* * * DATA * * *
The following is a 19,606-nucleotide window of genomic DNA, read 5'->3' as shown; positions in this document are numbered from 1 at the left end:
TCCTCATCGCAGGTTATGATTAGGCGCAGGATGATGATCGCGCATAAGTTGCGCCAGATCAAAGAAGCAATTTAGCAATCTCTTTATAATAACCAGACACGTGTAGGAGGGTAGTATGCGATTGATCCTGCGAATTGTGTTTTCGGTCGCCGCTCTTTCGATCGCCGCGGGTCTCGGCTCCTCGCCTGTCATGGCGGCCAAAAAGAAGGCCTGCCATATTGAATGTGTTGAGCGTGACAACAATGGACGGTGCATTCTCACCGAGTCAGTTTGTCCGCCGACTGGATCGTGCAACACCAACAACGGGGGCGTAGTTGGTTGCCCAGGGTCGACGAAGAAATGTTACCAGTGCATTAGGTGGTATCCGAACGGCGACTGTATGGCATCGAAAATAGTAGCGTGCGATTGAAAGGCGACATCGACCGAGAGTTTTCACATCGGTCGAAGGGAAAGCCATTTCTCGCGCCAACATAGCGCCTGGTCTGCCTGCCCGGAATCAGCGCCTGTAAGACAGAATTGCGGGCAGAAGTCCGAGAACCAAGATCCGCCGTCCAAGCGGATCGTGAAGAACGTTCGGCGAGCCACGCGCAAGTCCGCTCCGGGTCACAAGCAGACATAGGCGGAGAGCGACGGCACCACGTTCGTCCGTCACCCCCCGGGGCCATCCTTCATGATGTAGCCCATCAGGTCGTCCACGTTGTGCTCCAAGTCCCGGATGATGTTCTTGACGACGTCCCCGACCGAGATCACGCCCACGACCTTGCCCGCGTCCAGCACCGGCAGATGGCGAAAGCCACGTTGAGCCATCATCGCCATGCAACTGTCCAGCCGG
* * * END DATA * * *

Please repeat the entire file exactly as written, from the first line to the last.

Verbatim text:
The following is a 19,606-nucleotide window of genomic DNA, read 5'->3' as shown; positions in this document are numbered from 1 at the left end:
TCCTCATCGCAGGTTATGATTAGGCGCAGGATGATGATCGCGCATAAGTTGCGCCAGATCAAAGAAGCAATTTAGCAATCTCTTTATAATAACCAGACACGTGTAGGAGGGTAGTATGCGATTGATCCTGCGAATTGTGTTTTCGGTCGCCGCTCTTTCGATCGCCGCGGGTCTCGGCTCCTCGCCTGTCATGGCGGCCAAAAAGAAGGCCTGCCATATTGAATGTGTTGAGCGTGACAACAATGGACGGTGCATTCTCACCGAGTCAGTTTGTCCGCCGACTGGATCGTGCAACACCAACAACGGGGGCGTAGTTGGTTGCCCAGGGTCGACGAAGAAATGTTACCAGTGCATTAGGTGGTATCCGAACGGCGACTGTATGGCATCGAAAATAGTAGCGTGCGATTGAAAGGCGACATCGACCGAGAGTTTTCACATCGGTCGAAGGGAAAGCCATTTCTCGCGCCAACATAGCGCCTGGTCTGCCTGCCCGGAATCAGCGCCTGTAAGACAGAATTGCGGGCAGAAGTCCGAGAACCAAGATCCGCCGTCCAAGCGGATCGTGAAGAACGTTCGGCGAGCCACGCGCAAGTCCGCTCCGGGTCACAAGCAGACATAGGCGGAGAGCGACGGCACCACGTTCGTCCGTCACCCCCCGGGGCCATCCTTCATGATGTAGCCCATCAGGTCGTCCACGTTGTGCTCCAAGTCCCGGATGATGTTCTTGACGACGTCCCCGACCGAGATCACGCCCACGACCTTGCCCGCGTCCAGCACCGGCAGATGGCGAAAGCCACGTTGAGCCATCATCGCCATGCAACTGTCCAGCCGG